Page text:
The School Board’s finance committee discussed possible uses for Fitch Middle School Monday, including housing the school department's administrative offices, the Fitch High School robotics program and an alternative school.
Groton closed Fitch Middle School in June, to save money and consolidate from three middle schools to two. Now the building, which is already being used by the parks and recreation department, could also be used by other town departments like human services.
The Board of Education will discuss the options at its next committee of the whole meeting Dec. 17.
School Facilities Director William Robarge said it costs about $140,000 to keep Fitch Middle in "caretaker mode", most of which is spent on electricity and fuel oil. A large portion of the building is used for storage of classroom supplies, books, furniture, and copies of student records, he said.
The school board could give the building to the town, but it seems unlikely to do so. If the school department surrendered ownership of the building, it would not be able to use the school as swing space during renovations at other schools, without spending millions to bring the building up to code. The school department does not have to meet those same code requirements if it retains the building.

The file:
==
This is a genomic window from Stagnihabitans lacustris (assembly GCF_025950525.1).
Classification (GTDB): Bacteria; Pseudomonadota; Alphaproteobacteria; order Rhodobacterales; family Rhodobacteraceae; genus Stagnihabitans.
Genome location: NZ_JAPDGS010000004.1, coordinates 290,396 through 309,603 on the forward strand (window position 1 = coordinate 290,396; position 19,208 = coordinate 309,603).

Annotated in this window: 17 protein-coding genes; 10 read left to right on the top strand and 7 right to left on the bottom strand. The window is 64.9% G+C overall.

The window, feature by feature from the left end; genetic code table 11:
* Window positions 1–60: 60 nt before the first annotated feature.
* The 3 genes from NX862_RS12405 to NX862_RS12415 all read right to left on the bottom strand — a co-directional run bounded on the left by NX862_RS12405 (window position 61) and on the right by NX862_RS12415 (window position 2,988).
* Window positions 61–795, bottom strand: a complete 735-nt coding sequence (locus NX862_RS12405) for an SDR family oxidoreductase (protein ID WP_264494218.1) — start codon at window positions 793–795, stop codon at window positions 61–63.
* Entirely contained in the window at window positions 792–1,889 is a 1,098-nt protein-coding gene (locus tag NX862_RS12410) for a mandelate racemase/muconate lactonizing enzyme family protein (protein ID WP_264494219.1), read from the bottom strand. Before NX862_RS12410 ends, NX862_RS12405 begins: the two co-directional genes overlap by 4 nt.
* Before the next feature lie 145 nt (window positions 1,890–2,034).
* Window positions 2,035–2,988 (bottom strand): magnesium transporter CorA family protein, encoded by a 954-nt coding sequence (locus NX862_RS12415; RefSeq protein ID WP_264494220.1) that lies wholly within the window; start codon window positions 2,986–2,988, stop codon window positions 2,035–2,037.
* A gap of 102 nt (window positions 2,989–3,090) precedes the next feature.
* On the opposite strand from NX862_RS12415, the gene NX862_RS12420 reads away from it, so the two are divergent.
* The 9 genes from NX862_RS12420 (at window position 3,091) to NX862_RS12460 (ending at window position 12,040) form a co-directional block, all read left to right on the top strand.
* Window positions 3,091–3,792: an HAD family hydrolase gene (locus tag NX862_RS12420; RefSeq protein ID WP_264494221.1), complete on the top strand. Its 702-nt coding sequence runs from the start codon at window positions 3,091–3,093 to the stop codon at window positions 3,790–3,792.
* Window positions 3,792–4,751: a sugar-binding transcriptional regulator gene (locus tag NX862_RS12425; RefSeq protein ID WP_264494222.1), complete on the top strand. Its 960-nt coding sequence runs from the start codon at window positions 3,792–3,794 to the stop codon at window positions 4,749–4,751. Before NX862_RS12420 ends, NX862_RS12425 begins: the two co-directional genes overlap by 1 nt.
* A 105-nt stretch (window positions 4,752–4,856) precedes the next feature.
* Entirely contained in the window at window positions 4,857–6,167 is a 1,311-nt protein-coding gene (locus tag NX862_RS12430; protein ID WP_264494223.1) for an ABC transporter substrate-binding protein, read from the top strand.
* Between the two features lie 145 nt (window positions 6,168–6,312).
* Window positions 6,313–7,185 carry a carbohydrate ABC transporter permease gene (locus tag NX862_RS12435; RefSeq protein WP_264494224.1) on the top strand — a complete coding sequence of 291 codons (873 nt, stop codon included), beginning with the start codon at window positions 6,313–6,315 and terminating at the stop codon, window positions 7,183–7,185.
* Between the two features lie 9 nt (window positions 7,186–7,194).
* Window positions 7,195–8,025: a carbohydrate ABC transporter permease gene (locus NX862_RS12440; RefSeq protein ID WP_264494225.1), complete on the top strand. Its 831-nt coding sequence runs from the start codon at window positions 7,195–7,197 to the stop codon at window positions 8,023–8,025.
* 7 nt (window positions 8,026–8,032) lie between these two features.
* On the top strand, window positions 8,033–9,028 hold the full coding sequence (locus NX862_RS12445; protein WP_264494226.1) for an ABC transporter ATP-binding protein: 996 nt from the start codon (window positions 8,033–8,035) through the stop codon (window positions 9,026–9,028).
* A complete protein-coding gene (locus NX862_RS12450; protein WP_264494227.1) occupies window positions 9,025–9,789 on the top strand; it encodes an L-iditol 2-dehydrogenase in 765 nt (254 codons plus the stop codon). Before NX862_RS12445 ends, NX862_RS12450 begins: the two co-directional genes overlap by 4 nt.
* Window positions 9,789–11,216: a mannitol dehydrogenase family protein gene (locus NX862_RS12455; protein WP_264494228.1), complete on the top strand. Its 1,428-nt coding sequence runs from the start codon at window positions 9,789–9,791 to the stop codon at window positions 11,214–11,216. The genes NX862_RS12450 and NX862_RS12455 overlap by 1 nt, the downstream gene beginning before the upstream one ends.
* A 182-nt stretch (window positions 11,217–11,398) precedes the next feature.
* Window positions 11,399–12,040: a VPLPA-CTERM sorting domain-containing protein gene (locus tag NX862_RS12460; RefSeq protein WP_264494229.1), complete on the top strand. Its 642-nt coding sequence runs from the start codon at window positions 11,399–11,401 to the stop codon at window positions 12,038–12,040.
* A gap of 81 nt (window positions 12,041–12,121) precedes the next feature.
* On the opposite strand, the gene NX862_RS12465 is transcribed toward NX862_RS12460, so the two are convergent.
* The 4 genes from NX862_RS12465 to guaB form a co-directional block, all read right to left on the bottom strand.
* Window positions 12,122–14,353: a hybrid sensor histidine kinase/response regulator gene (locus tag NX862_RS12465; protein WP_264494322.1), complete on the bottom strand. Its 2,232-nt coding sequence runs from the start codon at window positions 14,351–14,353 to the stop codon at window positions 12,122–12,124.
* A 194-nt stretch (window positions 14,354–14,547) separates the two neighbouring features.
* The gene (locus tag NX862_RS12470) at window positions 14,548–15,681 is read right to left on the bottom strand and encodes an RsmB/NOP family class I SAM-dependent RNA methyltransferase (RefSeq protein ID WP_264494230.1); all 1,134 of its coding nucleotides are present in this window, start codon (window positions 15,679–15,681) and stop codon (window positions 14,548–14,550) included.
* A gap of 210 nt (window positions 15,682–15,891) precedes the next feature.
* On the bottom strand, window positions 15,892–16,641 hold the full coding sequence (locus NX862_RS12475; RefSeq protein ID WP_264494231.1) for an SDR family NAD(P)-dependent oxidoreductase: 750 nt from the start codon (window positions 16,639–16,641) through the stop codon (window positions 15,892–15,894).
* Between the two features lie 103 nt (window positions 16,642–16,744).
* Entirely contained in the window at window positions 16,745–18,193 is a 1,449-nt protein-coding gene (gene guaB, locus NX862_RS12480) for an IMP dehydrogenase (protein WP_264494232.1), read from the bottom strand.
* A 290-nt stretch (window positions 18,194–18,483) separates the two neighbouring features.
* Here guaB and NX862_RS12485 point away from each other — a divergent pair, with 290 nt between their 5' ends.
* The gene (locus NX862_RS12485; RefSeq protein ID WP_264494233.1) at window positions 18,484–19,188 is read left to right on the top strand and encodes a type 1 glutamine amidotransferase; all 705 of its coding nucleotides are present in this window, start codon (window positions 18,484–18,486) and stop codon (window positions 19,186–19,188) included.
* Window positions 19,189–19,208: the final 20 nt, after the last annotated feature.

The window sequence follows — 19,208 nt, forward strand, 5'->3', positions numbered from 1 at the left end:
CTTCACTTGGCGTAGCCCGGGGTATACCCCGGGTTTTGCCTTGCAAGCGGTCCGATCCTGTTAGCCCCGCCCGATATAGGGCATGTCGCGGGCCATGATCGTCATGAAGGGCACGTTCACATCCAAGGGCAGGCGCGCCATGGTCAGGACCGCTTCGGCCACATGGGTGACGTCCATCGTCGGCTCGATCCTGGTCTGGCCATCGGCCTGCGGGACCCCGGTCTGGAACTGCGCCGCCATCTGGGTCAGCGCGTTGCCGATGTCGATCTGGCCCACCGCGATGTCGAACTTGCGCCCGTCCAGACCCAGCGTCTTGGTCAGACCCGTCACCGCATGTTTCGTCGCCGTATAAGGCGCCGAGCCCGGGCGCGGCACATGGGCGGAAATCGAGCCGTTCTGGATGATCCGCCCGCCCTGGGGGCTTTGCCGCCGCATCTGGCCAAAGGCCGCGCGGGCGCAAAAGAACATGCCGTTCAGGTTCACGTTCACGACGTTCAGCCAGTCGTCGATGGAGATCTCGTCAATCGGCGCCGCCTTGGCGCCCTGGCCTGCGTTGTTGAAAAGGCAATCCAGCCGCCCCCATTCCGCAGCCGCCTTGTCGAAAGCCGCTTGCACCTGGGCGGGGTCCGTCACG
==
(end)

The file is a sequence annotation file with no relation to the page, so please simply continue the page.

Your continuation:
The finance committee discussed several options for building Monday, including moving central administrators out of their offices on Flanders Road and into Fitch Middle.
Robarge said the savings in energy costs from the move would be about $100,000 annually. The school department would have to invest about $30,000 to accommodate technology, he said.
The finance committee asked him to return with estimates on the cost of the move itself.
The committee also discussed expanding the high school robotics program into space at the middle school and creating an alternative school. Groton had an alternative school years ago but closed it due to budget cuts.
Board Chairwoman Kirsten Hoyt said she would reach out to Town Mayor Heather Bond Somers about whether town departments would be interested in using some of the space. School Board Member Robert Peruzzotti said splitting some costs with the town would make sense.
“The sooner we do something, the more money we’re going to save,” he said. “We don’t want the school to sit for too long in the condition it’s in because it doesn’t do anybody any good.”